- Clinical trials are used to find new medicines and treatments
- Joining a clinical trial may give you access to new treatments that aren’t normally available in Australia
- Talk to your doctor about the benefits and risks of joining a clinical trial
What is a clinical trial?
A clinical trial is a research study that tests new ways to prevent, detect, treat, or manage various health conditions and diseases.
The treatment being tested may be:
- a pharmaceutical drug
- gene or cell therapy
- medical device
- lifestyle program to manage disease
A clinical trial helps answer important questions about what works best for people and encourages further research.
Why would I take part in a clinical trial?
Clinical trials lead to new medical discoveries that help people live longer and with less pain and disability. Taking part in a clinical trial helps to advance medical knowledge and can lead to improvements for your health or other people’s health. Taking part allows you to have an active role in your treatment.
If you have liver disease, taking part in a clinical trial may give you access to new treatments that aren’t normally available in Australia.
Many clinical trials of new treatments involve some people being treated with a placebo (a substance without active ingredients). This is essential to allow researchers to test whether the treatment they are studying works for everyone.
Whether you get the new drug or a placebo, it’s been shown that taking part in a clinical trial is still of benefit to you. This is because you will receive high quality care and close monitoring by the study team.
Are clinical trials safe?
If you are interested in taking part in a clinical trial, your healthcare team will give you information about the known risks and possible benefits of the treatments and procedures involved the trial.
All treatments can have side effects, whether they are already approved and available or they are being studied in a clinical trial.
People who take part in a clinical trial are closely monitored. If there are problems with the new treatment being tested, action is taken quickly.
The conduct of clinical trials must be ethical. They must conform to the Ethical Principles of the Declaration of Helsinki and to international Good Clinical Practice guidelines.
Before a clinical trial can start, it needs to be approved by an independent ethics committee and follow guidelines set by the National Health and Medical Research Council (NHMRC).
You will be informed of any new information that comes out during the course of a trial.
Who can take part in a clinical trial?
People volunteer to take part in clinical trials. In many studies, the researchers look for volunteers who are healthy or who have common health conditions, such as fatty liver disease, liver cancer, or hepatitis B. Some clinical trials are focused on rare or difficult to treat conditions.
Each research study has its own guidelines about who can or cannot take part. This is called ‘eligibility’. The factors that allow someone to take part in a clinical trial are called ‘inclusion criteria’, and the factors that disqualify someone from taking part are called ‘exclusion criteria’.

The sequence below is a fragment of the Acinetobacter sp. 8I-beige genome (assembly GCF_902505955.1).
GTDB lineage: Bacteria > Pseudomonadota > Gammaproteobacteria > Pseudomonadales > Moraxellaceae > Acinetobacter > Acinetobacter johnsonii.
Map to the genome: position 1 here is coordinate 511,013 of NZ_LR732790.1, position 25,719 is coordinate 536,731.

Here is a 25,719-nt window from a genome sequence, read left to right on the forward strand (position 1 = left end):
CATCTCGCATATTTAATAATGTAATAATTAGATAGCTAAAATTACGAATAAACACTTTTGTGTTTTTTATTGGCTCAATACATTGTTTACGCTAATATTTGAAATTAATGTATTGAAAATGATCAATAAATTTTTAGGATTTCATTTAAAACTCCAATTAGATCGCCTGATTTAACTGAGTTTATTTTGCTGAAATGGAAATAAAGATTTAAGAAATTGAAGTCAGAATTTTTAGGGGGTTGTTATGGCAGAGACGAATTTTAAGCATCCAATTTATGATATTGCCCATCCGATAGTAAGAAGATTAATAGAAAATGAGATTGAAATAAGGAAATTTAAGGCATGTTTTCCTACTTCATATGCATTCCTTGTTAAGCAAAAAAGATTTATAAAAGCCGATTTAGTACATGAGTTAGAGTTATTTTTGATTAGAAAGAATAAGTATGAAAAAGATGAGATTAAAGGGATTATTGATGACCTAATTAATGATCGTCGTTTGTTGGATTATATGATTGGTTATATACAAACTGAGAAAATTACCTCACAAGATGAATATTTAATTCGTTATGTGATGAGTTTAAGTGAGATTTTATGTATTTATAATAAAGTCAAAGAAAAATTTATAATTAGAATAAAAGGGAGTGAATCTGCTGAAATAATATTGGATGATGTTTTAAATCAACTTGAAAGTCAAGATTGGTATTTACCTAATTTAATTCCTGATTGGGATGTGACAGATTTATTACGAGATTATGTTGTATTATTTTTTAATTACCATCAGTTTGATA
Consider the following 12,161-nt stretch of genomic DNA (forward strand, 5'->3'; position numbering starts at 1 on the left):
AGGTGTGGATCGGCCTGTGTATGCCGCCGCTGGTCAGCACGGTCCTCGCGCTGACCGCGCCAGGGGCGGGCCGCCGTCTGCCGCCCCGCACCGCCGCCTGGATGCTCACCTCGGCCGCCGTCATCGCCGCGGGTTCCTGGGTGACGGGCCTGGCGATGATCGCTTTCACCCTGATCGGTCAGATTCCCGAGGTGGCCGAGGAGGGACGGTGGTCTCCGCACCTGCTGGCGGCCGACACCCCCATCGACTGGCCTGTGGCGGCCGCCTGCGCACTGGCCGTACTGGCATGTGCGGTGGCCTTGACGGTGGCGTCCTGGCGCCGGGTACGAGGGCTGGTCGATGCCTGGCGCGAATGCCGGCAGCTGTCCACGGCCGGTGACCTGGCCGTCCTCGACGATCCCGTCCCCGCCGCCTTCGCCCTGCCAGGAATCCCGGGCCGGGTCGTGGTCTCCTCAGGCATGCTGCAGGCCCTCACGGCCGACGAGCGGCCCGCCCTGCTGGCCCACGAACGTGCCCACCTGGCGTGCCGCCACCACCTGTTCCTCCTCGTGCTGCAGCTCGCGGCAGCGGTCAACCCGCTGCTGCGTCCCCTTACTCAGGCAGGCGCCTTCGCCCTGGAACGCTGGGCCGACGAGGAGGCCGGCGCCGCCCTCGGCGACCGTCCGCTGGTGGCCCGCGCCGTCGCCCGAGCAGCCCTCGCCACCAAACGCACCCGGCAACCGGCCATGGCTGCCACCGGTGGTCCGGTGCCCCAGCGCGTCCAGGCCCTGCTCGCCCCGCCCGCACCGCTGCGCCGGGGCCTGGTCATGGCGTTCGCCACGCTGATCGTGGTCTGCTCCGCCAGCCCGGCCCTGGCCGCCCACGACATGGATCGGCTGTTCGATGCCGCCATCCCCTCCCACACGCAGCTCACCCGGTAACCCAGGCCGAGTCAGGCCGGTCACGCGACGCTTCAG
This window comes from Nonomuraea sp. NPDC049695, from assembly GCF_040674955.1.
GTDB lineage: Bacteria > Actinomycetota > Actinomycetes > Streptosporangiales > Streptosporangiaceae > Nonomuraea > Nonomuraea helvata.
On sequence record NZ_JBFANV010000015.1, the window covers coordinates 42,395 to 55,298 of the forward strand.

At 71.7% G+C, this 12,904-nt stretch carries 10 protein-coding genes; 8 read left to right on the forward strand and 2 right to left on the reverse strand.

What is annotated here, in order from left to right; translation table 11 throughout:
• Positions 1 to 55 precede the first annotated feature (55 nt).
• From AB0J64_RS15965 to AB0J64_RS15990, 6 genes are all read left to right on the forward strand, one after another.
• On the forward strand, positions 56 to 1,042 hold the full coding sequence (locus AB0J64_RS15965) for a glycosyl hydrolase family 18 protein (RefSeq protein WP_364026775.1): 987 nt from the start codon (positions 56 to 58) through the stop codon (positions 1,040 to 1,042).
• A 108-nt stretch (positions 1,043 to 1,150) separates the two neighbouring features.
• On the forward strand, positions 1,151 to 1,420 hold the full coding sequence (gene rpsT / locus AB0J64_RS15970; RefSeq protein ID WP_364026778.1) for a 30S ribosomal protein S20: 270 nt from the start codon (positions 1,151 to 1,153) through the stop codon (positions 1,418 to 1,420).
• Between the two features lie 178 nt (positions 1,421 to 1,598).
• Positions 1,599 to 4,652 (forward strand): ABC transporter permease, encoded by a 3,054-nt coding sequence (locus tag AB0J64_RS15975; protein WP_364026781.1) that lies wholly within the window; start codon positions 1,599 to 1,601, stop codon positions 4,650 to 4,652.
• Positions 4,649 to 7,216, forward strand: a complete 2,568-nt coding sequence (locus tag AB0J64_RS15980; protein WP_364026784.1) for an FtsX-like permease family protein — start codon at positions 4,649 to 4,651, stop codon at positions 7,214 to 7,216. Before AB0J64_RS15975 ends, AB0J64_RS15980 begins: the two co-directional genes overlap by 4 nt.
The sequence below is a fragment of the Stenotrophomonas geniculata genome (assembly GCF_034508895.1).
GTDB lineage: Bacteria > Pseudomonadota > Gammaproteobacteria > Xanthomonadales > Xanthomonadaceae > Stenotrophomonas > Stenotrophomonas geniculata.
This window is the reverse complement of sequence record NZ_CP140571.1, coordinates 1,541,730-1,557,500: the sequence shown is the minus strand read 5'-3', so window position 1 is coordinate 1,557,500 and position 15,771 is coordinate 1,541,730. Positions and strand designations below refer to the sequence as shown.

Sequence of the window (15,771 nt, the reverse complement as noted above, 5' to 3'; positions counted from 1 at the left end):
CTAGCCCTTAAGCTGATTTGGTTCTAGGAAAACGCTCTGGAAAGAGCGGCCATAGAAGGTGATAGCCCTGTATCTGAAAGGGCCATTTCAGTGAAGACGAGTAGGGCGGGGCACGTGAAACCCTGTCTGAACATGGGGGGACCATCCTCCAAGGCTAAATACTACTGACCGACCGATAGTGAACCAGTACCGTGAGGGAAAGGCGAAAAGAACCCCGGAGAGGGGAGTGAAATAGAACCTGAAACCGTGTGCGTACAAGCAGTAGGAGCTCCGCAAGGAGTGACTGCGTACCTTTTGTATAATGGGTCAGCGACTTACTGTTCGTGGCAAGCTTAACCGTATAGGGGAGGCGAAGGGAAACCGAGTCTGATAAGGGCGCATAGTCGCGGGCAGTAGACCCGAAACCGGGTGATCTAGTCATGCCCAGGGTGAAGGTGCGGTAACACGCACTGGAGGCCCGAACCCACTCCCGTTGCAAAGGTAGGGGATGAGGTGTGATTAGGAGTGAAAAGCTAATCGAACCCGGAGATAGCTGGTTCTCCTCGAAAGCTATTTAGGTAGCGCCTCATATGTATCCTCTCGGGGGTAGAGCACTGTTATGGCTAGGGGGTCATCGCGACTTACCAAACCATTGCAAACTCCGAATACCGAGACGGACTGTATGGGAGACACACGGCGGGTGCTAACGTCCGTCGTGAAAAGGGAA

People are allowed to take part based on things such as their age, gender, the type and stage of a disease, previous treatment history, and other medical conditions. Sometimes certain characteristics, such as age or gender, may prevent people from taking part.
You may need a series of tests, such as blood tests, to check you are eligible and monitor your progress.
How can I find a clinical trial?
There are thousands of clinical trials being run throughout the world. Your doctor may be aware of opportunities in your area or you can talk to support groups for your condition.
Clinical trials for people with liver disease may be listed on the ClinTrial Refer website or App.
The Australian New Zealand Clinical Trials Registry is an online registry that allows you to search for clinical trials currently available in Australia and New Zealand. You can search the registry by location, disease or health area, and then learn who to contact for more information.
You can also search the Australian Government’s clinical trials website, Australian Clinical Trials or on one of the other clinical trials registries that list clinical trials in Australia, New Zealand and some other countries.
Any health professional involved in your care can provide you with general information about clinical trials. This includes your GP, specialists, or nursing or allied health professionals.
Support groups or consumer health organisations are also good sources of information on clinical trials and may be able to put you in touch with others who have taken part in a clinical trial.
To find out more about clinical trials in Australia, visit:Australian Clinical Trials Medicines Australia Consumer Guide to Clinical Trials
Australian Government. Australian Clinical Trials. https://www.australianclinicaltrials.gov.au/what-clinical-trial/who-can-be-part-clinical-trial
Medicines Australia. Clinical trials. https://www.medicinesaustralia.com.au/policy/clinical-trials/